News highlights for October 7, 2010

CisionPoint news monitoring provides this small sampling of the university's daily news coverage. Click headline to read full text via Cision or link directly to the online article where available. For questions or comments about this service, or to add or delete a name from the mailing list, please contact Gerry Everding.

Financial Times (UK) Alphaville Blog

Rating agency multiplicity

A new working paper — by Bo Becker of Harvard Business School and Todd Milbourn from Washington University — asks just how increased competition affects the ratings industry? Their study explores how Moody’s and Standard & Poor’s responded to the rapid growth of then-upstart Fitch, in the corporate ratings space in the early 1990s.Their findings are not what you might expect. Link to Article

Bloomberg Businessweek

MBA interns land job offers
2009 was, by far, the worst job market for MBAs in years, but there are signs 2010 might be different. At the Washington University in St. Louis Olin Business School, 26 percent of those with internships have received job offers from their employers, compared with 18 percent in 2009. While Mark Brostoff, the associate dean and director of the Weston Career Center at Olin, said in an interview that hiring is nowhere near the levels it was in the years before the financial crisis, the increase indicates that the economy is picking up. Link to Article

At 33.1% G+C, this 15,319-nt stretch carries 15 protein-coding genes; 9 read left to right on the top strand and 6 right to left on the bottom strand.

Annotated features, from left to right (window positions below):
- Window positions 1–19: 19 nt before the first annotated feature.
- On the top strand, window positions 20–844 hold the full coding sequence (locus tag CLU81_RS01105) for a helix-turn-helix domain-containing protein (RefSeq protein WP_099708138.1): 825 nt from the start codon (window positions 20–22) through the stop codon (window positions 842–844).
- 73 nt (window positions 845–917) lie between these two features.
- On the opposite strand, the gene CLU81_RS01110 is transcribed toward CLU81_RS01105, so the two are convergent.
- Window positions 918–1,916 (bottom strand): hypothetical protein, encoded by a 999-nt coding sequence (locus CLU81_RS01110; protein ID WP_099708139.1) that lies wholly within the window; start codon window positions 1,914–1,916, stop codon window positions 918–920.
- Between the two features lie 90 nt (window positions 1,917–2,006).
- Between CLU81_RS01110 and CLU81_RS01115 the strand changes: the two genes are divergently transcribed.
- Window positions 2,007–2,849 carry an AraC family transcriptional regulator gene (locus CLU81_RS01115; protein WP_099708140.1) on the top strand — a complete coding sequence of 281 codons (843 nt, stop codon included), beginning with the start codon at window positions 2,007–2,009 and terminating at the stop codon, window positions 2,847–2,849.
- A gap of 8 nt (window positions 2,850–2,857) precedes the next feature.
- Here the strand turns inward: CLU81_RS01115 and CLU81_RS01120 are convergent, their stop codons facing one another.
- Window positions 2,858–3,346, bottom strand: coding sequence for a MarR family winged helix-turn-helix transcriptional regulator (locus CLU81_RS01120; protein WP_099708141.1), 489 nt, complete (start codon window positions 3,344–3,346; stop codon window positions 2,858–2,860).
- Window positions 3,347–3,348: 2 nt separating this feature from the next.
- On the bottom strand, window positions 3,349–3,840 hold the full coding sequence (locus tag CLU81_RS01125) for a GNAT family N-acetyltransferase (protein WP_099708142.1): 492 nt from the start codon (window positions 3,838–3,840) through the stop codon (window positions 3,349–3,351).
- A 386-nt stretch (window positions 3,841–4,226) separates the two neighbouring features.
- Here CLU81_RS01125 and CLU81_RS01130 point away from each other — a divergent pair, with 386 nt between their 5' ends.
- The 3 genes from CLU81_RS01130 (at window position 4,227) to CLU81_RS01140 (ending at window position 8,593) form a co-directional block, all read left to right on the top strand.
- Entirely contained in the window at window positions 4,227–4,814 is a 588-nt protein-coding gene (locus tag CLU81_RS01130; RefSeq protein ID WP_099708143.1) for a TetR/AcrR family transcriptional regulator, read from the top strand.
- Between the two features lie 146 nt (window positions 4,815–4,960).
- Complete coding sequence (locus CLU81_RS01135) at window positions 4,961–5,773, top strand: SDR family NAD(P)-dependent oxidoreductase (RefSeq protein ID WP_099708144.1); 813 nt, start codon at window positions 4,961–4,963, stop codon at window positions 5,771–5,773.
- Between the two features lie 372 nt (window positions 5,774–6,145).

Miller-McCune Magazine

An emotional timeline of Sept. 11, 2001

German researchers, analyzing the content of text messages sent on 9/11/01, report that while sadness and anxiety levels remained stable through the day, anger steadily increased. In other research, Washington University’s Alan Lambert found that, several years after the event, “reminders of the 9/11 attacks significantly increased feelings of anger, which in turn led to systematic support for both real and fictional political hawks. In contrast, anxiety tended to have the opposite effect on such attitudes.” Link to Article

Education Week

Chinese aid boosts Mandarin-language instruction in U.S.
Efforts are burgeoning to promote teaching the official Chinese language in U.S. schools. A report issued last year by the Center for Applied Statistics at Washington University in St. Louis found that Chinese was being taught in 4 percent of secondary schools in 2008, up from just 1 percent in 1997. One key player taking an increased role is the Chinese government itself. Just this year, the Office of Chinese Language Council International committed millions of dollars to help launch several ventures with U.S. schools. Link to Article

Technology Transfer Tactics
National Research Council examines university management of IP